YELLOW-CROWNED NIGHT HERON

YELLOW-CROWNED NIGHT HERON (Nyctanassa violacea) – (See images below)
DESCRIPTION: The Yellow-crowned Night Heron breeding adult has a black head with a large light yellow crown and white cheeks. There are long, fine white head plumes. Eyes are red. Bill is pointed and black, and at the base is almost as thick as head height. Body is grey with black back and shoulders edged in light grey. Legs and feet are pinkish. Non-breeding adult has no head plumes and legs are yellowish. Immature is mottled grey and white. Juvenile is mottled brown and yellowish brown, with dark eyes. Bird length is around 65 cm (24 inches).
VOICE: https://www.xeno-canto.org/species/Nyctanassa-violacea
NAME: ‘Heron’ would mean ‘to creak or screech’ (in reference to the bird’s call). Latin genus name ‘Nyctanassa’ means ‘queen of the night’. Latin species name ‘violacea’ means ‘violet’ and would refer to the color of the bird’s back.
HABITAT: Shallow wetlands (bayous, mangroves, swamps).
DIET: Crustaceans for the most part, hunts by day and by night. Can eat turtles, as its stomach is able to digest the shell.
NESTING: May nest in colonies, sometimes with Black-crowned Night Herons. Nest is a structure made of sticks lined with finer material and located in a tree, usually high above ground. Between three and seven light green-blue eggs are laid, incubated by both parents, who also both feed the nestlings.
DISTRIBUTION: Breeds mainly in southeast USA. Year-round population is found along the coasts of Mexico, Central and South America (except along the Andes and Argentina).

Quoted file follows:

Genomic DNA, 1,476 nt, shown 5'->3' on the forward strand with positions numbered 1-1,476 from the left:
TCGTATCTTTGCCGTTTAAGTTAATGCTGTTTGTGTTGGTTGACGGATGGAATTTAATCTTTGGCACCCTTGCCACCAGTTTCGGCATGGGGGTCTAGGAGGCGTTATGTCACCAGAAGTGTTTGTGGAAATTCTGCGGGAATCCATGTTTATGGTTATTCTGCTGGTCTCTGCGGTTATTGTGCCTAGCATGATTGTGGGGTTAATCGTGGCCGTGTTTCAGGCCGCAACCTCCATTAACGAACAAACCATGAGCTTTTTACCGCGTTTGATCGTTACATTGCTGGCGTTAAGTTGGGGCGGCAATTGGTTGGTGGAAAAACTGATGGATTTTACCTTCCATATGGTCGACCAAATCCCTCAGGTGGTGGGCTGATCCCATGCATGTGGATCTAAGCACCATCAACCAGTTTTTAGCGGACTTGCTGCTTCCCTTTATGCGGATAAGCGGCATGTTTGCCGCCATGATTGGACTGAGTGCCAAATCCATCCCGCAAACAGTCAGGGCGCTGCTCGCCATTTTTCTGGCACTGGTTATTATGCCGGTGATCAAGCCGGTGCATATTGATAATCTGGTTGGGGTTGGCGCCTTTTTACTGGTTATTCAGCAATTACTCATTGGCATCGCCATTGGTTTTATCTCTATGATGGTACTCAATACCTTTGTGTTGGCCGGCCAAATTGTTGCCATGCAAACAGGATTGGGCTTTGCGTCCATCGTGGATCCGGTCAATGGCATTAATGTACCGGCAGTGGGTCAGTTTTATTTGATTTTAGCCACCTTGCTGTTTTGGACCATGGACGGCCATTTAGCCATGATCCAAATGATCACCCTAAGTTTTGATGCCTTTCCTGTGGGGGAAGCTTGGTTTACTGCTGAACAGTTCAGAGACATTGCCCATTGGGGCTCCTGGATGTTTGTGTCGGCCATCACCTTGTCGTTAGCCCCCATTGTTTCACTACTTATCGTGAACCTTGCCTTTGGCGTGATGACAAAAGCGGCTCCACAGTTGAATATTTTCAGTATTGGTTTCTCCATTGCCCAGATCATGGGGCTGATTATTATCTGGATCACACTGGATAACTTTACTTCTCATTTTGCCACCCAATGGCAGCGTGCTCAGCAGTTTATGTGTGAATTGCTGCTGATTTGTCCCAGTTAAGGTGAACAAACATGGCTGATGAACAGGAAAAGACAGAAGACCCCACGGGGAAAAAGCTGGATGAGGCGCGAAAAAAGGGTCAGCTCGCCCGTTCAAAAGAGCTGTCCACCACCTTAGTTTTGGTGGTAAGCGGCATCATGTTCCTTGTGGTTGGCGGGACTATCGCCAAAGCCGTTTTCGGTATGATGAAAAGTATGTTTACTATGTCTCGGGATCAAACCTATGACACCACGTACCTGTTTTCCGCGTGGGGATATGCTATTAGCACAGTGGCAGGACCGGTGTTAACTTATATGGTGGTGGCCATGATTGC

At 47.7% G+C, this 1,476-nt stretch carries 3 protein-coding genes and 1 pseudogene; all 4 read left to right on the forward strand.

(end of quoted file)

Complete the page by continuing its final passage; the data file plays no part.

Distribution Map: https://en.wikipedia.org/wiki/Yellow-crowned_night_heron – /media/File:Nyctanassa_violacea_map.svg
ON PEI: Does not breed on Prince Edward Island, sightings listed as ‘accidental’ (in the fall) so far. See note below on bird vagrancy.
CONSERVATION: Population appears stable, might be expanding range northward.
Vagrancy: In biology this means an animal going way outside its normal range. For birds, this can happen when there are storms and they get blown off course. On other times, the bird simply wanders in a different direction than usual. Here’s an article about vagrancy in birds.
SIMILAR SPECIES: Black-crowned Night Heron (juvenile to juvenile), Green Heron
REFERENCES: http://identify.whatbird.com/obj/53/overview/Yellow-crowned_Night-Heron.aspx
https://nature.mdc.mo.gov/discover-nature/field-guide/yellow-crowned-night-heron (Missouri Department of Conservation)
https://www.allaboutbirds.org/guide/Yellow-crowned_Night-Heron/lifehistory
https://www.tn.gov/twra/wildlife/birds/waterbirds/yellow-crowned-night-heron.html (Tennessee Wildlife Resources Agency)
https://www.audubon.org/field-guide/bird/yellow-crowned-night-heron
https://guides.nynhp.org/yellow-crowned-night-heron/ (New York Natural Heritage Program)
http://fieldguide.mt.gov/speciesDetail.aspx?elcode=ABNGA13010 (Montana Field Guide)
https://animaldiversity.org/accounts/Nyctanassa_violacea/ (University of Michigan)
https://en.wikipedia.org/wiki/Yellow-crowned_night_heron
https://txtbba.tamu.edu/species-accounts/yellow-crowned-night-heron/ (Texas Breeding Bird Atlas)
https://www.heronconservation.org/herons-of-the-world/list-of-herons/yellow-crowned-night-heron

Yellow-crowned Night Heron – Austin, TX – June 2013 – photo by Finelightarts
Yellow-crowned Night Heron in flight – Dec. 2017 – photo by Tomas Castelazo
Yellow-crowned Night Herons, Florida – June 2010 – photo by Terry Foote

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